Monthly Archives: January 2012

Change Management Workflows

In a previous post I covered the basic fields you need in a CR (Change Request) and promised to look at optional info that more heavyweight CM processes might use.  In this post I’m going to focus on workflows: approvals, reviews, and validations.  While there are other fields that you can find on a CR, it’s really the workflows that are a critical part of CM.  The basic CR we looked at last time could be used even if only one person is involved in the entire process – but typically multiple people are involved.  One person might request a change, someone else might execute it, someone else might validate that it worked, etc.  If you have workflows like these that involve multiple people, you really want to have those workflows recorded in your ticketing system – so that you can see when one step is completed (and by whom) and the next has begun, and so that you can tell from your ticketing system what stage a ticket is in and who currently owns it.  Please note that I’m not saying you HAVE to incorporate these flows into your CM process – they are appropriate in some places but not in all.  As I said in earlier posts, you should have the right amount of process and paperwork that’s appropriate for your environment – no more, no less.

Here in fantastic ASCII format is a basic CM process, showing how review/approval/validation workflows might be linked:

Create  –> Review –> Approve –> Schedule –> Execute –> Validate

Each of these steps could potentially be performed by a different person or role.  If this seems crazy to you, note that in some cases it may be required for compliance or governance reasons that different people be involved in the various stages of the process.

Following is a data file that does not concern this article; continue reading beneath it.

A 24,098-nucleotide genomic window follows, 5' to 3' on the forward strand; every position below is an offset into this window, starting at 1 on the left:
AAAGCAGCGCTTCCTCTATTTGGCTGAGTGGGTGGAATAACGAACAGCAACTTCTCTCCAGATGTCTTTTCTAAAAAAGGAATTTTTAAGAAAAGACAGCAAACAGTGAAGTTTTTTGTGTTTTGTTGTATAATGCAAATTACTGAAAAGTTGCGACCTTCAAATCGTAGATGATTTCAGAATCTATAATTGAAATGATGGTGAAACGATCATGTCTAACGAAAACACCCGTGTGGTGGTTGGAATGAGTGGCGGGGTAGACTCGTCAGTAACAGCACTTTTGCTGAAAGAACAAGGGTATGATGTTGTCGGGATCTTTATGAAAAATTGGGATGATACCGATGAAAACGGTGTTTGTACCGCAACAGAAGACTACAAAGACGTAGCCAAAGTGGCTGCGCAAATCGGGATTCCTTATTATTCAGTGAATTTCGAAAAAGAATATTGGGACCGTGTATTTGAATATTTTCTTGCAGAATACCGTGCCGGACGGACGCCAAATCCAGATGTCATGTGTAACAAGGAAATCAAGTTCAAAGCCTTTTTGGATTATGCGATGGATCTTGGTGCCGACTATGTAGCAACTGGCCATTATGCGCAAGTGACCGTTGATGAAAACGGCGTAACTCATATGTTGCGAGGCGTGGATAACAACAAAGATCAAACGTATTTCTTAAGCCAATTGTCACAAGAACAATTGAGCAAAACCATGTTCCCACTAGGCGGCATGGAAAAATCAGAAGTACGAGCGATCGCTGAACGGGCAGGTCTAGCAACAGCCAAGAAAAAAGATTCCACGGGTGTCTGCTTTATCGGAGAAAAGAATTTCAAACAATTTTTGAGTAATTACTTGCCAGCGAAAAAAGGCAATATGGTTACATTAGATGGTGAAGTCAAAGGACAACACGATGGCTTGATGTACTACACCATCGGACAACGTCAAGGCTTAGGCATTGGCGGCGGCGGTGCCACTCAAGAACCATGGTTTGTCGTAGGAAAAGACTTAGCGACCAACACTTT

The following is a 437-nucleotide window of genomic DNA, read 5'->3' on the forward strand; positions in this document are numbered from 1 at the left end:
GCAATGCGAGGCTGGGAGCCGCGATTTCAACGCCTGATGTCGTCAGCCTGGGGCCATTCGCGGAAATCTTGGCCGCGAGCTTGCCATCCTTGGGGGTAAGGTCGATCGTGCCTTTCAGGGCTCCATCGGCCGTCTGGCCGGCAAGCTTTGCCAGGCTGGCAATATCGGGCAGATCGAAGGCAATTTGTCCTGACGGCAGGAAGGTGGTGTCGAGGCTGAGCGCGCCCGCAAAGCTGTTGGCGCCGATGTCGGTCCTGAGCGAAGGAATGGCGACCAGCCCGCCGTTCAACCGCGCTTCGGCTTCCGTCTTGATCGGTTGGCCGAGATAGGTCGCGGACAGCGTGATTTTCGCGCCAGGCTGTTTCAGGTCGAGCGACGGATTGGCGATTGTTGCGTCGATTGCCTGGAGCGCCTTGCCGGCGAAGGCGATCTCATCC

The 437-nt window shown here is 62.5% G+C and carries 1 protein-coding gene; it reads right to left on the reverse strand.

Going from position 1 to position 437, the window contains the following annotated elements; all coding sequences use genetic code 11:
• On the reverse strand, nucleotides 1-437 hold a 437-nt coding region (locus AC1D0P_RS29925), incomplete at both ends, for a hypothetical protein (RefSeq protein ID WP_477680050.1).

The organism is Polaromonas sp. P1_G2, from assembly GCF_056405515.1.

A request for a change often comes from a non-technical resource.  It might be a customer, a project manager, a product manager, etc.  The request will not have any execution details in it, it will just say what is being requested and why.  This will then be picked up by a technical resource that will create the actual procedure to be executed, including rollback and validation steps – hopefully with an eye towards automating the change in the future.  🙂


A technical review step is generally performed by a peer of the person who created the execution procedure and/or will be executing it.  The purpose of the review is to ensure that the procedure is complete and correct and doesn’t require any special or unique knowledge on the part of the executor.

There may also be a business review step, where a peer of the original requestor evaluates the “why” behind the change request to ensure that it is appropriate to execute.

The output of a review step may involve changes to the procedure itself or sending the CR back to the original author for modification, in which case it will come back through the review step after those modifications are made.


The approval step is a gate prior to execution.  It is often combined with the review step above, but may be separated – usually this is done when technical reviews are done by SMEs in the relevant systems or technologies, but those SMEs may not have larger/wider knowledge about all the systems that could be impacted.  In such cases there will typically be a separate approval (which may be done by a committee like a CAB) signifying that the change has been reviewed in a larger context and is deemed safe and appropriate for the system as a whole.